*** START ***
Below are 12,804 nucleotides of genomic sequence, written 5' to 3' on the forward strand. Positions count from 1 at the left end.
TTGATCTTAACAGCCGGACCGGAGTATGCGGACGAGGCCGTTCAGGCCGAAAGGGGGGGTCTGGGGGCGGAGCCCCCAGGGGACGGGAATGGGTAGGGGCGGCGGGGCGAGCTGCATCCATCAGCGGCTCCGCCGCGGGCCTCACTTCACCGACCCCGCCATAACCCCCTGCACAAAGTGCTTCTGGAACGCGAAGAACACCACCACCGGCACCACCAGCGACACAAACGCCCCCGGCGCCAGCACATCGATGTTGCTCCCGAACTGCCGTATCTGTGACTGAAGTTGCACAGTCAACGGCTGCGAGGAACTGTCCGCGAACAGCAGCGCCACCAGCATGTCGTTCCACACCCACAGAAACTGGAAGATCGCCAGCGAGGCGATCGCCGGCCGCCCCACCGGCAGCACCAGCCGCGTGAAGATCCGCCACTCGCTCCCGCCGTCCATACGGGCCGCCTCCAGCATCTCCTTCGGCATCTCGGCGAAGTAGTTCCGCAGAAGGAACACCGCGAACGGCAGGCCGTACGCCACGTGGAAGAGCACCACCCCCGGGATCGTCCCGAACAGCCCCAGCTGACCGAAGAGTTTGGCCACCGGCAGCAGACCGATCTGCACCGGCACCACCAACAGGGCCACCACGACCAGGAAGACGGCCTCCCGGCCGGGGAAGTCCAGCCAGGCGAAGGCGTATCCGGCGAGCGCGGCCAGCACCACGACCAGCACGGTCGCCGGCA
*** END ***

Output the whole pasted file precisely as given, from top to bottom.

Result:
Below are 12,804 nucleotides of genomic sequence, written 5' to 3' on the forward strand. Positions count from 1 at the left end.
TTGATCTTAACAGCCGGACCGGAGTATGCGGACGAGGCCGTTCAGGCCGAAAGGGGGGGTCTGGGGGCGGAGCCCCCAGGGGACGGGAATGGGTAGGGGCGGCGGGGCGAGCTGCATCCATCAGCGGCTCCGCCGCGGGCCTCACTTCACCGACCCCGCCATAACCCCCTGCACAAAGTGCTTCTGGAACGCGAAGAACACCACCACCGGCACCACCAGCGACACAAACGCCCCCGGCGCCAGCACATCGATGTTGCTCCCGAACTGCCGTATCTGTGACTGAAGTTGCACAGTCAACGGCTGCGAGGAACTGTCCGCGAACAGCAGCGCCACCAGCATGTCGTTCCACACCCACAGAAACTGGAAGATCGCCAGCGAGGCGATCGCCGGCCGCCCCACCGGCAGCACCAGCCGCGTGAAGATCCGCCACTCGCTCCCGCCGTCCATACGGGCCGCCTCCAGCATCTCCTTCGGCATCTCGGCGAAGTAGTTCCGCAGAAGGAACACCGCGAACGGCAGGCCGTACGCCACGTGGAAGAGCACCACCCCCGGGATCGTCCCGAACAGCCCCAGCTGACCGAAGAGTTTGGCCACCGGCAGCAGACCGATCTGCACCGGCACCACCAACAGGGCCACCACGACCAGGAAGACGGCCTCCCGGCCGGGGAAGTCCAGCCAGGCGAAGGCGTATCCGGCGAGCGCGGCCAGCACCACGACCAGCACGGTCGCCGGCA